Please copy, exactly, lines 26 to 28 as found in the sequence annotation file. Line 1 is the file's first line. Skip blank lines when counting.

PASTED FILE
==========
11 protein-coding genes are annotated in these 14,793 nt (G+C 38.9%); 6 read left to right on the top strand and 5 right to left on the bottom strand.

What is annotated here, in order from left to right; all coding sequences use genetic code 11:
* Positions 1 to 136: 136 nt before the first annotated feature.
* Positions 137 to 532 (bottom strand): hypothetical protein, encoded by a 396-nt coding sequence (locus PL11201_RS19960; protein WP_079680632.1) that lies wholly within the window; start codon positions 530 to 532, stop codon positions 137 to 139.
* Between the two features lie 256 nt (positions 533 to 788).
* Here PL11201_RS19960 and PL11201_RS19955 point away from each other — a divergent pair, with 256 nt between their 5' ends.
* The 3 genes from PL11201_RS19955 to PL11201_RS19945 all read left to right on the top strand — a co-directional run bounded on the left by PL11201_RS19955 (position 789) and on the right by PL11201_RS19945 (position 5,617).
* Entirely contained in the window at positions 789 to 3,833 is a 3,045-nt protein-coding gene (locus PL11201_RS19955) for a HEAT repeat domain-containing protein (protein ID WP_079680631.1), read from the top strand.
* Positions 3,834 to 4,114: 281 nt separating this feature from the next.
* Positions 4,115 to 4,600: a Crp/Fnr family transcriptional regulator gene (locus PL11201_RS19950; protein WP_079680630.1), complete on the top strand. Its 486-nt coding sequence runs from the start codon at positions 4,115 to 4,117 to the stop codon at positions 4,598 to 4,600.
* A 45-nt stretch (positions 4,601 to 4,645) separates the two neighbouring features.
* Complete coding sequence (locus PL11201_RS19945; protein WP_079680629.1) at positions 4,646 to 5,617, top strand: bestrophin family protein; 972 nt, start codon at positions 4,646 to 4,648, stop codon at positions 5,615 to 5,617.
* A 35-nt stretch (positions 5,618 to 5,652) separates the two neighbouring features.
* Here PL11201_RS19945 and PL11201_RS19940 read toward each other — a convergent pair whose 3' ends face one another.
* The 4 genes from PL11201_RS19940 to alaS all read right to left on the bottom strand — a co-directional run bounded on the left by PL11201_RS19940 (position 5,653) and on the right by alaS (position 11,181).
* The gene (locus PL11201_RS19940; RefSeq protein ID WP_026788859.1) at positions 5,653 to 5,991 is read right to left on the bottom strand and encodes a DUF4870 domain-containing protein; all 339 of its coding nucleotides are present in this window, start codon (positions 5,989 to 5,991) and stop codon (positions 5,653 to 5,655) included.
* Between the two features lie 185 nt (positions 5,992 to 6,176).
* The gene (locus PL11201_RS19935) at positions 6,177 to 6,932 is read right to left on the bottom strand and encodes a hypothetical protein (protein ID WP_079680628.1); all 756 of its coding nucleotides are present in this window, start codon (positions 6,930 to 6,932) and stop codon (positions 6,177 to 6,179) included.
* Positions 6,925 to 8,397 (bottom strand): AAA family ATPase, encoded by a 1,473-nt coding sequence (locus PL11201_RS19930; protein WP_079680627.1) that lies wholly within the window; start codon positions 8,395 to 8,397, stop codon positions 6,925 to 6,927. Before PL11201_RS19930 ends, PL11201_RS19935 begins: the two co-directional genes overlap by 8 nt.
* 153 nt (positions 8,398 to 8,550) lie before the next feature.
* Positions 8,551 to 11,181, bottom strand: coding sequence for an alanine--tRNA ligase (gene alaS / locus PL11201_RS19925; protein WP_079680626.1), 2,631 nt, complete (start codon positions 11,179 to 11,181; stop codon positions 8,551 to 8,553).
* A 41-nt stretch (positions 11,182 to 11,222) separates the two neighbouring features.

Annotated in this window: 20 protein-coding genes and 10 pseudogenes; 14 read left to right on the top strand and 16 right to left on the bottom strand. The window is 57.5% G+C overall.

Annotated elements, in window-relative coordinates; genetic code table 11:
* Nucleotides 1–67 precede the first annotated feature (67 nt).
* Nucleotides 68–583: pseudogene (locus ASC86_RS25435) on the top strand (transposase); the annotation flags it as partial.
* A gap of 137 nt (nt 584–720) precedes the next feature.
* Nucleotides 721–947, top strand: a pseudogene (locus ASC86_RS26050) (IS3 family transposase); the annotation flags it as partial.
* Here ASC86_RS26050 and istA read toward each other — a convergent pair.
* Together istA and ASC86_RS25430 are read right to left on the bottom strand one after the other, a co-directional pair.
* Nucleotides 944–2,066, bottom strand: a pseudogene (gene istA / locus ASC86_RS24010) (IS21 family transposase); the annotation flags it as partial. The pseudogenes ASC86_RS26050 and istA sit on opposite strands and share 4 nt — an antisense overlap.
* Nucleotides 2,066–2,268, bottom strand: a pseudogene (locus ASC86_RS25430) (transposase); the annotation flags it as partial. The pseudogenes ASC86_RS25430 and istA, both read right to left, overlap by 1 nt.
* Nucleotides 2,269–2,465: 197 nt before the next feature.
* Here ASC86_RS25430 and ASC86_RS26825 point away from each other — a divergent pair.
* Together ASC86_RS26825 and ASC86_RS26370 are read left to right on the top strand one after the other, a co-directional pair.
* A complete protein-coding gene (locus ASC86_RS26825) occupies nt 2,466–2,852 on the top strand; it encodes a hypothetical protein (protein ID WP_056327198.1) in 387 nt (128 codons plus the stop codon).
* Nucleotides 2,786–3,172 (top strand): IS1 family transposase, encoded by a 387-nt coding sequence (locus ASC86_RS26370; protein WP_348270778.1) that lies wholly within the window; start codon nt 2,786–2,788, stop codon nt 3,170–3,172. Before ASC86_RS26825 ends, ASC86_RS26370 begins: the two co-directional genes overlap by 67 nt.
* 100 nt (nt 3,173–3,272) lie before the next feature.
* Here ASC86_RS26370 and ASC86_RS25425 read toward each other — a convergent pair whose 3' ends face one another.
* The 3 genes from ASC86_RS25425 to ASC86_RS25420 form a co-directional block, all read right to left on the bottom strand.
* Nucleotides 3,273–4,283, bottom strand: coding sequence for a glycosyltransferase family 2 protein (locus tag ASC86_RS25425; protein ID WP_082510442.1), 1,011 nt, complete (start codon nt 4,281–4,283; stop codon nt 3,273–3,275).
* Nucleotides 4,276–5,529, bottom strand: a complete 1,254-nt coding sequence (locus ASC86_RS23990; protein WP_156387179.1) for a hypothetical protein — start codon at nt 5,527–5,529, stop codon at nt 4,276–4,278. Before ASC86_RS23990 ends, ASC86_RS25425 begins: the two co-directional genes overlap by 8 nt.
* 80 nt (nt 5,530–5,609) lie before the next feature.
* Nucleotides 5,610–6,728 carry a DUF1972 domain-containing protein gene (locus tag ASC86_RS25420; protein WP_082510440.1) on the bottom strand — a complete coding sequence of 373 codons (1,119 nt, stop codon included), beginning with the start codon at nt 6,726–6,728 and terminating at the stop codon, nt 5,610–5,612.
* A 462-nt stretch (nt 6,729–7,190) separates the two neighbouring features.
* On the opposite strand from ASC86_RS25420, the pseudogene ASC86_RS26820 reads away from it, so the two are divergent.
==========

* Nucleotides 68–583: pseudogene (locus ASC86_RS25435) on the top strand (transposase); the annotation flags it as partial.
* A gap of 137 nt (nt 584–720) precedes the next feature.
* Nucleotides 721–947, top strand: a pseudogene (locus ASC86_RS26050) (IS3 family transposase); the annotation flags it as partial.